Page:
BEIRUT

Regional

Egypt’s finance minister sees GDP growing slower than expected

  • Egypt's newly appointed Finance Minister Hany Kadry Dimian talks during a news conference in Cairo March 12, 2014. (REUTERS/Mohamed Abd El Ghany)

CAIRO: Egypt’s newly appointed finance minister said Wednesday the growth target had slipped and the budget deficit would widen more than official forecasts as the turmoil of the past three years takes its toll on the economy.

Hany Kadry Dimian, who took office last month in a surprise Cabinet reshuffle, said the state’s budget deficit for fiscal year 2013/14 would be around 12 percent and expected it to stand at 10-10.5 percent for the next fiscal year.

“In best conditions it [this year’s deficit] will be around 11 to 12 percent and leans more to higher than 12 percent,” Dimian, a former Finance Ministry official, told reporters.

A Finance Ministry report released last year had expected the deficit to stand at 9.1 percent in 2013/14, down from 13.8 percent in 2012/13.

Egypt’s economy has been hammered by three years of upheaval that followed the uprising that toppled President Hosni Mubarak.

Investors and tourists have been driven away and the disillusioned youths who took to the streets have seen no better prospect for prosperity, risking further unrest for a government anxious to get the economy moving to shore up support.

Conceding the target for expansion had also been revised, Dimian said “large events happened on the political and security and even economic areas so we expect 2 to 2.5 percent growth.”

That was down from a previous target of 3 to 3.5 percent. Economists polled by Reuters in January saw 2 percent growth for the year ending June 2014.

In January, Egypt said it was targeting growth of 4 to 4.5 percent next fiscal year, ending June 2015.

Growth had been running at around 6-7 percent before the protests – although even that pace was barely enough to produce work for the number of youths entering the job market.

Dimian was appointed in an unexpected Cabinet reshuffle. That came shortly before a presidential vote expected in two to three months and which army chief Field Marshal Abdel-Fattah al-Sisi is mostly likely to win.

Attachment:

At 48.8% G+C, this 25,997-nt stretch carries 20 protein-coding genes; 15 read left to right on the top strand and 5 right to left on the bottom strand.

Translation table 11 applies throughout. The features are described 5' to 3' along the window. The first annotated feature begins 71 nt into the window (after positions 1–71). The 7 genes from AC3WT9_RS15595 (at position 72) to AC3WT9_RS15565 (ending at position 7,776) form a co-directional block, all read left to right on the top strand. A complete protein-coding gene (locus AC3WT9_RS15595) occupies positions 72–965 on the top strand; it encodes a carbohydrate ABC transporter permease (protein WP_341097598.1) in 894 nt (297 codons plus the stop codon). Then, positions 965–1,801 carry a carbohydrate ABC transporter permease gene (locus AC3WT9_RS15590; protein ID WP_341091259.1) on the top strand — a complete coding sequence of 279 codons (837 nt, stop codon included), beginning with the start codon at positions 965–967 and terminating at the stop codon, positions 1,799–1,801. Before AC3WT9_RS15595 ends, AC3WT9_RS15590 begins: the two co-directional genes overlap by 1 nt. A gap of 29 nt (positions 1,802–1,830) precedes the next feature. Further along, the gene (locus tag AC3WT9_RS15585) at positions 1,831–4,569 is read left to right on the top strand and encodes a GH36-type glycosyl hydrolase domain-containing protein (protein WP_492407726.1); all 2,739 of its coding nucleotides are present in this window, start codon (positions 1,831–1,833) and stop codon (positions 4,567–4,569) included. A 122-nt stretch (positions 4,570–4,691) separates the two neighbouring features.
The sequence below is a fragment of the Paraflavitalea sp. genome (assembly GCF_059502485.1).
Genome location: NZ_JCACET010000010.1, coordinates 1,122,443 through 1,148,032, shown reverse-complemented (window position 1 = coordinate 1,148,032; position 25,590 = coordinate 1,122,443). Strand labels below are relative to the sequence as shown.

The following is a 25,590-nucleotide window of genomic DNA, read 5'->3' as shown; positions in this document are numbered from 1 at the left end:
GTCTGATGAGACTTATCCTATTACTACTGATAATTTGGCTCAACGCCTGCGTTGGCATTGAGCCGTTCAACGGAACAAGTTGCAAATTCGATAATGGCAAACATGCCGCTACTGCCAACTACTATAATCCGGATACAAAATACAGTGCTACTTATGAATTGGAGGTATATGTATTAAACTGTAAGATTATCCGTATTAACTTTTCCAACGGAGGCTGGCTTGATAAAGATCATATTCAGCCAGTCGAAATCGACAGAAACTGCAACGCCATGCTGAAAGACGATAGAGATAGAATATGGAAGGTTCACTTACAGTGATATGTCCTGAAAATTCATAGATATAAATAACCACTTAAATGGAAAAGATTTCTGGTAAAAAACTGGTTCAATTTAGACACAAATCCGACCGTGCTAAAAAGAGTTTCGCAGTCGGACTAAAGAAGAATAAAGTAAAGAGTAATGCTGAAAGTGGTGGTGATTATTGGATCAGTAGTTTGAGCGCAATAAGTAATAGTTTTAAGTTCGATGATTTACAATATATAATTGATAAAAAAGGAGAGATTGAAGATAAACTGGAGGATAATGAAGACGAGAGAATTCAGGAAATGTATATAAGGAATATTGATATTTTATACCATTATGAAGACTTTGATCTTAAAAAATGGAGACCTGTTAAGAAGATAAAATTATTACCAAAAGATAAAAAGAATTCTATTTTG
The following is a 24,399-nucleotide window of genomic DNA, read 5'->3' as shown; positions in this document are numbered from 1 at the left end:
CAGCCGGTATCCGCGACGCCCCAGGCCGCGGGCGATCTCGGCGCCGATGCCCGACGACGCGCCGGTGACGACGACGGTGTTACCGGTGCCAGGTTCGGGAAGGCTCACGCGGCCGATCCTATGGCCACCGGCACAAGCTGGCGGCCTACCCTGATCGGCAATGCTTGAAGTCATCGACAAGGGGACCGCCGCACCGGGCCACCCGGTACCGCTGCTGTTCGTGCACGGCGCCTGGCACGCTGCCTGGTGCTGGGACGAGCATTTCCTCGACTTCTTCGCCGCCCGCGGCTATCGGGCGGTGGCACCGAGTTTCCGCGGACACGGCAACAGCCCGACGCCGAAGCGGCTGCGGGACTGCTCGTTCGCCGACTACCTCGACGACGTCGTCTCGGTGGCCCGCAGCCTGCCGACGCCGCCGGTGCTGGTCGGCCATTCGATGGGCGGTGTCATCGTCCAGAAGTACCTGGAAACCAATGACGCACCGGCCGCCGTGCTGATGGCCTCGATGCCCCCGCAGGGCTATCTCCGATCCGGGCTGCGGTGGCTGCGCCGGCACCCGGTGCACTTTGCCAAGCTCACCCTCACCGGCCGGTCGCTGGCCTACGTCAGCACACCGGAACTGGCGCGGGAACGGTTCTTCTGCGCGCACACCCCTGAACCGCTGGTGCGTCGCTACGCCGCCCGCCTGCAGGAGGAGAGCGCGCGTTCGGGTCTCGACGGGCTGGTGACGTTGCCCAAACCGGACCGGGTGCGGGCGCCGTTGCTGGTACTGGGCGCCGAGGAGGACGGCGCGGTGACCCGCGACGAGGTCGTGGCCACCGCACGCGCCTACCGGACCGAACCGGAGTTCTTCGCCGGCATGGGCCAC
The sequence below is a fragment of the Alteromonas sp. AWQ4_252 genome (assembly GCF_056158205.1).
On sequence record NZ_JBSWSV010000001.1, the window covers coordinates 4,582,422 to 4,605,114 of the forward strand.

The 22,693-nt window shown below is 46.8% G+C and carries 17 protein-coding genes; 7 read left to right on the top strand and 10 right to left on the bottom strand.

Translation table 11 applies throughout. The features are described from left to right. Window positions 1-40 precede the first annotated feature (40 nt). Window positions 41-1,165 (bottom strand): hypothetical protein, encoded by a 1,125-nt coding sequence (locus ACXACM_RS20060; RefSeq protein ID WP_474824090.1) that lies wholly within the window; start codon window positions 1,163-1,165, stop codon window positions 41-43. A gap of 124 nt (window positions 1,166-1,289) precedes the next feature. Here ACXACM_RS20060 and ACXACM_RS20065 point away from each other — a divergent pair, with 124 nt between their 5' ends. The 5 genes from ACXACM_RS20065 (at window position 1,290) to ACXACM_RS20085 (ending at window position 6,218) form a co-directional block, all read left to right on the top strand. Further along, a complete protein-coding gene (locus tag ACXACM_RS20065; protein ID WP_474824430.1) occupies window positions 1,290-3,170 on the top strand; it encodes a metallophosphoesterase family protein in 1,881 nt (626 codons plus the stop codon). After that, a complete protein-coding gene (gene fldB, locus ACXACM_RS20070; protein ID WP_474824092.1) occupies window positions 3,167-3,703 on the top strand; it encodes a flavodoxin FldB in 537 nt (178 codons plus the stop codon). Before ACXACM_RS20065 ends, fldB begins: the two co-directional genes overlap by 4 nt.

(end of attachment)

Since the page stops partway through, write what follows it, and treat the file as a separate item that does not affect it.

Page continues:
Sisi ousted Islamist President Mohammad Morsi last July in reaction to mass protests against his elected year in office, a move that brought him wide popularity among ordinary egyptians.

The newly formed Cabinet vowed to do its best to achieve the public’s called-for demands of economic and security enhancements and achieving social justice for the millions of poor and uneducated Egyptians.

But Sisi last week expressed grave concern over Egypt’s economy, which he described as very difficult and requiring hard work, insistence and patience.

In response to the public’s pleas for social justice, the government introduced a minimum wage of 1,200 Egyptian pounds ($170) for all public sector employees in January but that additional expenditure is expected to compound the pressure on the already stretched budget.

Egypt has launched two stimulus packages of around 30 billion Egyptian pounds ($4.31 billion), each after Gulf Arab countries Saudi Arabia, the UAE and Kuwait pledged more than $12 billion to support the ailing economy.

But Gulf aid is not expected to keep pouring in. Last year, UAE’s Deputy Prime Minister Mansour bin Zayed al-Nahyan said Egypt could not live on Gulf aid alone and must think of unusual and innovative ways to boost its income.

“Aid will definitely not continue in the same way but it will take a new form of foreign direct investment from the Gulf. This is a more sustainable form,” said Moheb Malak, an economist at Prime Holding.

UAE-based Arabtec Holding had agreed on a $40 billion housing project with the Egyptian army that is said to be the biggest in the region in which 1 million housing units will be built to alleviate the housing problem in the country of 85 million people.

Dimian said the government was also studying the idea of adding a 5 percent tax to individuals with high income that will be implemented for a temporary period to support the economy during the time of crisis.

“It will be a 5 percent tax on their incomes for a period that does not exceed two-five years. I believe that we can apply this tax for a period of three years,” he said, adding that the issue will be presented to the Cabinet for discussion soon.

 
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Summary

Egypt's newly appointed finance minister said Wednesday the growth target had slipped and the budget deficit would widen more than official forecasts as the turmoil of the past three years takes its toll on the economy.

Hany Kadry Dimian, who took office last month in a surprise Cabinet reshuffle, said the state's budget deficit for fiscal year 2013/14 would be around 12 percent and expected it to stand at 10-10.5 percent for the next fiscal year.

Economists polled by Reuters in January saw 2 percent growth for the year ending June 2014 .

In January, Egypt said it was targeting growth of 4 to 4.5 percent next fiscal year, ending June 2015 .

Dimian said the government was also studying the idea of adding a 5 percent tax to individuals with high income that will be implemented for a temporary period to support the economy during the time of crisis.


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